The Association of Zoos and Aquariums has rejected the Honolulu Zoo’s request for re-accreditation.

City officials recently met with AZA executive members, and were told their application was denied due to concerns about consistent funding from the city and private partners.

The city must wait one year to re-apply.

Students wait in line to get into the Honolulu Zoo. The zoo's request to become accredited was denied.

Students wait in line to get into the Honolulu Zoo. The zoo’s request to become accredited was denied.

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“The AZA made it clear they are pleased with the direction of the Honolulu Zoo, including the work done on deferred maintenance and the care of animals,” the city said in a news release Tuesday.

“Maintenance and animal care did not factor into the decision to deny re-accreditation,” the release says. “However, the AZA is concerned the city has not provided adequate funding to the zoo on a consistent basis. This item had been highlighted in previous inspections and the AZA determined that it has not been adequately addressed.

The city team that traveled to Omaha to talk to AZA executives was comprised of Honolulu Zoo Director Baird Fleming, Assistant Zoo Director Linda Santos and Managing Director Roy Amemiya. Fleming said in the release that his staff will continue to apply all AZA standards and best practices at the zoo going forward.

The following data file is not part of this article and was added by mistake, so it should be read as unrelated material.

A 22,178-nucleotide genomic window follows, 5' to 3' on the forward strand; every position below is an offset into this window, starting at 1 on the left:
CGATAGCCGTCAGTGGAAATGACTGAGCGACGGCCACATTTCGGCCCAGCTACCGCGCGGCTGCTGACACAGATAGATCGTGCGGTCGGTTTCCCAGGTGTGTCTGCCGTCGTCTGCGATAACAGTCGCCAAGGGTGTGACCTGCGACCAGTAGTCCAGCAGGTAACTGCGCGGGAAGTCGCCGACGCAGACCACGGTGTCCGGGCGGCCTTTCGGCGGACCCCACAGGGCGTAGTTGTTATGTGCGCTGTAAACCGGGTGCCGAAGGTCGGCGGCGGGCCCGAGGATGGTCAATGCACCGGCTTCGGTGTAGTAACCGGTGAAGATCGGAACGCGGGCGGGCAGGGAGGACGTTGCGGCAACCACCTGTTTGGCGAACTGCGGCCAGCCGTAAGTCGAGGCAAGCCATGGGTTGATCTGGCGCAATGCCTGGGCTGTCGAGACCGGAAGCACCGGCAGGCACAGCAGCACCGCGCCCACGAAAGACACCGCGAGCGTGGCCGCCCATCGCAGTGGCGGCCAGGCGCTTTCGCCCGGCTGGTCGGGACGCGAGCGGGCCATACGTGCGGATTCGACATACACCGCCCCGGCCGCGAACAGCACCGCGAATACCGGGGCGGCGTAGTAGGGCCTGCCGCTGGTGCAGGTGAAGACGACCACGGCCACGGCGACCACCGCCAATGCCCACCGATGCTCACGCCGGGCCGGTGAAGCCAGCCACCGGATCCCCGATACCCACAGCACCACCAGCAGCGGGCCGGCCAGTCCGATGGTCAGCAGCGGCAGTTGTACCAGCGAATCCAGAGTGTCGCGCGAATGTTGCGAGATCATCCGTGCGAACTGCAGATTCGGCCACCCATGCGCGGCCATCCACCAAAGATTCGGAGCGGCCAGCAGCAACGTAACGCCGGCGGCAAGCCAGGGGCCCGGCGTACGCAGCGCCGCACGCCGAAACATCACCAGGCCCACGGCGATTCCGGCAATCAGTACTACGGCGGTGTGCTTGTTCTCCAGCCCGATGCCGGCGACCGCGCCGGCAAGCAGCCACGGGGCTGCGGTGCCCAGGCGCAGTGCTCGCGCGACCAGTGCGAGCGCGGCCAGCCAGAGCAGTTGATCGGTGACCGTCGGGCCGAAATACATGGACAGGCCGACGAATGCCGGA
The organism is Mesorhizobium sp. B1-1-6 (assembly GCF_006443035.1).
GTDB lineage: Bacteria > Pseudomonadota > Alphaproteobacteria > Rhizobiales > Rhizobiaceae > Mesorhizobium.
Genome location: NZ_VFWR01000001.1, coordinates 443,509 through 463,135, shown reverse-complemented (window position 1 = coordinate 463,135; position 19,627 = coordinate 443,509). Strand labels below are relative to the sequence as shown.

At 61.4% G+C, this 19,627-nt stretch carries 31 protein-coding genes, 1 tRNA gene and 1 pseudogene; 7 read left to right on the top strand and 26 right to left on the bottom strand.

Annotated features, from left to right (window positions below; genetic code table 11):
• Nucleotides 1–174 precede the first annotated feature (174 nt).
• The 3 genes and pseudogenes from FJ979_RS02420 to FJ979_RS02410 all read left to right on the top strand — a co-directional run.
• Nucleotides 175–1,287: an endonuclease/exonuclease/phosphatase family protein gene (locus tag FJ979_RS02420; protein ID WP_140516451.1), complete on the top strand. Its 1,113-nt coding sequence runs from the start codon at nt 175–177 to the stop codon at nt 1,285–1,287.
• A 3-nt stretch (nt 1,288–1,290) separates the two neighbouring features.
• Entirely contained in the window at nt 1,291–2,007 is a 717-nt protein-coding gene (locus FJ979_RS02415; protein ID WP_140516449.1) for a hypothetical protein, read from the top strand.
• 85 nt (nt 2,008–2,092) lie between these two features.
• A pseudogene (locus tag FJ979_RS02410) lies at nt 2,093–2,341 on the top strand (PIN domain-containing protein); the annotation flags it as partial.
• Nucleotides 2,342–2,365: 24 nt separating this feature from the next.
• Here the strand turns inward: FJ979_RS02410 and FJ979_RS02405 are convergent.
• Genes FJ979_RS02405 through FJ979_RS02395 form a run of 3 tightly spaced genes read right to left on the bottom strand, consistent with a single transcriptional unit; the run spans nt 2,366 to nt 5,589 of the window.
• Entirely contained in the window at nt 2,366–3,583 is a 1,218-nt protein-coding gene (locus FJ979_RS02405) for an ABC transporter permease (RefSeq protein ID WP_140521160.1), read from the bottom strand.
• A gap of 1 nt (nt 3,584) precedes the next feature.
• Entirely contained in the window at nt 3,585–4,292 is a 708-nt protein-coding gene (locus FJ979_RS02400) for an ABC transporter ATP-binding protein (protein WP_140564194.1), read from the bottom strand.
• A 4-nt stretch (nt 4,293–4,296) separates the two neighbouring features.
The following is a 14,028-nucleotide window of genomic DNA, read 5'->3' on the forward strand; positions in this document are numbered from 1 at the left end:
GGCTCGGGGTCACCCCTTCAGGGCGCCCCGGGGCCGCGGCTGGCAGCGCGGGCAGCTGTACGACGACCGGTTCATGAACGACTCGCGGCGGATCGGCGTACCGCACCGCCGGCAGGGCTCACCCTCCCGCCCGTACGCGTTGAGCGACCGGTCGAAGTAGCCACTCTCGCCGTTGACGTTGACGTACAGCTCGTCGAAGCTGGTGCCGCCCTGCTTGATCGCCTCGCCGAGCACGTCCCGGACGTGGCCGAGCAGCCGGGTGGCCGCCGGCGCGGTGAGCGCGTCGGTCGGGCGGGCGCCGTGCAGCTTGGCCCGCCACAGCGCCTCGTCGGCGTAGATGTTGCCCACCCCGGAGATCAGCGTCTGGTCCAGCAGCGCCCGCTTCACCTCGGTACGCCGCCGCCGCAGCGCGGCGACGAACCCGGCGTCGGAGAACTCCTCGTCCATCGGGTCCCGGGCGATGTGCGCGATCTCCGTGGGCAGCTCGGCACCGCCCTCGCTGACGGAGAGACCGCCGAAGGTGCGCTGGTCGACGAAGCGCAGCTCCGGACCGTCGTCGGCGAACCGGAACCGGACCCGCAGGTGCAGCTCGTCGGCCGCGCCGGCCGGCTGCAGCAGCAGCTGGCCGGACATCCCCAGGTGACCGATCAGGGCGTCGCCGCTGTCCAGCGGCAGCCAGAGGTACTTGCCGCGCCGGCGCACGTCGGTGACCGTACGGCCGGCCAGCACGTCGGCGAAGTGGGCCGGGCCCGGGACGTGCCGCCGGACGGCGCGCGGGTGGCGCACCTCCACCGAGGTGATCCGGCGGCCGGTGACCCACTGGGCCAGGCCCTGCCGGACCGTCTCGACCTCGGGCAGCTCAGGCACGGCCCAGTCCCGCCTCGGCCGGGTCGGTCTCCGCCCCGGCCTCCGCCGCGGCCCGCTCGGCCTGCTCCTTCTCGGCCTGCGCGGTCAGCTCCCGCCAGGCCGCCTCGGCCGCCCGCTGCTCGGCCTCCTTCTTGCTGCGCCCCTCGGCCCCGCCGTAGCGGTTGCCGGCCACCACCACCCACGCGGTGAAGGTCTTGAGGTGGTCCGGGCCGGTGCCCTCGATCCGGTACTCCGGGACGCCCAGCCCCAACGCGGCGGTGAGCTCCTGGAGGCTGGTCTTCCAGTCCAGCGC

Before Fleming took over in 2015, four zoo directors had resigned in five years. There have been concerns in recent years about the size of the elephant enclosure, a chimpanzee’s escape, exotic birds gone missing, among other issues.

There was talk last year in the Legislature of prohibiting the display or performance of wild or exotic animals for commercial purposes. Exceptions were carved out for accredited zoos, but the Honolulu Zoo, which was accredited at the time, testified against the measure over fears of what would happen if it lost its accreditation. The bill died in the House.

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